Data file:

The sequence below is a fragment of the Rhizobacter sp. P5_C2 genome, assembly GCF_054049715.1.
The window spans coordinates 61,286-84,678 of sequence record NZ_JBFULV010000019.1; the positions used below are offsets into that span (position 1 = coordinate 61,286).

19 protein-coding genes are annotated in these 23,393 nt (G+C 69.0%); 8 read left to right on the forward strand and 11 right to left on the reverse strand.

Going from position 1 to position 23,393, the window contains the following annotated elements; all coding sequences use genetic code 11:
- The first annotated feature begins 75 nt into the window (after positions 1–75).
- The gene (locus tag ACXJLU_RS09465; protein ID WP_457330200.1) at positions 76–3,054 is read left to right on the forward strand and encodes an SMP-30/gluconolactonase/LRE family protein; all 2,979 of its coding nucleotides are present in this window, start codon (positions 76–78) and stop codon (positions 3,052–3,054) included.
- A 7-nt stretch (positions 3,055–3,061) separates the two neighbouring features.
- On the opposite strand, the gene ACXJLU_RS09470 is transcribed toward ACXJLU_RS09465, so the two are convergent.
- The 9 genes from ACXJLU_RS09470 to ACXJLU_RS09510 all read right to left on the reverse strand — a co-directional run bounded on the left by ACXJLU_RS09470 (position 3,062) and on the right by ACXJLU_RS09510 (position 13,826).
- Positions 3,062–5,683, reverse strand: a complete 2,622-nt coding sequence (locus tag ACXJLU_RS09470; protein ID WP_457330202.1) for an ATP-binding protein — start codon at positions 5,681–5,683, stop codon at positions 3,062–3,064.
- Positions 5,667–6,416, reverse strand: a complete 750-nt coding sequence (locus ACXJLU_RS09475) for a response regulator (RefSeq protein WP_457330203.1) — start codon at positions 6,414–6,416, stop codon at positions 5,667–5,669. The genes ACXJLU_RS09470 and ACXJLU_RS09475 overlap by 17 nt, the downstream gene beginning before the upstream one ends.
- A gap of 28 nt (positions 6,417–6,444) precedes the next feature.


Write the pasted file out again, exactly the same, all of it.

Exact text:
The sequence below is a fragment of the Rhizobacter sp. P5_C2 genome, assembly GCF_054049715.1.
The window spans coordinates 61,286-84,678 of sequence record NZ_JBFULV010000019.1; the positions used below are offsets into that span (position 1 = coordinate 61,286).

19 protein-coding genes are annotated in these 23,393 nt (G+C 69.0%); 8 read left to right on the forward strand and 11 right to left on the reverse strand.

Going from position 1 to position 23,393, the window contains the following annotated elements; all coding sequences use genetic code 11:
- The first annotated feature begins 75 nt into the window (after positions 1–75).
- The gene (locus tag ACXJLU_RS09465; protein ID WP_457330200.1) at positions 76–3,054 is read left to right on the forward strand and encodes an SMP-30/gluconolactonase/LRE family protein; all 2,979 of its coding nucleotides are present in this window, start codon (positions 76–78) and stop codon (positions 3,052–3,054) included.
- A 7-nt stretch (positions 3,055–3,061) separates the two neighbouring features.
- On the opposite strand, the gene ACXJLU_RS09470 is transcribed toward ACXJLU_RS09465, so the two are convergent.
- The 9 genes from ACXJLU_RS09470 to ACXJLU_RS09510 all read right to left on the reverse strand — a co-directional run bounded on the left by ACXJLU_RS09470 (position 3,062) and on the right by ACXJLU_RS09510 (position 13,826).
- Positions 3,062–5,683, reverse strand: a complete 2,622-nt coding sequence (locus tag ACXJLU_RS09470; protein ID WP_457330202.1) for an ATP-binding protein — start codon at positions 5,681–5,683, stop codon at positions 3,062–3,064.
- Positions 5,667–6,416, reverse strand: a complete 750-nt coding sequence (locus ACXJLU_RS09475) for a response regulator (RefSeq protein WP_457330203.1) — start codon at positions 6,414–6,416, stop codon at positions 5,667–5,669. The genes ACXJLU_RS09470 and ACXJLU_RS09475 overlap by 17 nt, the downstream gene beginning before the upstream one ends.
- A gap of 28 nt (positions 6,417–6,444) precedes the next feature.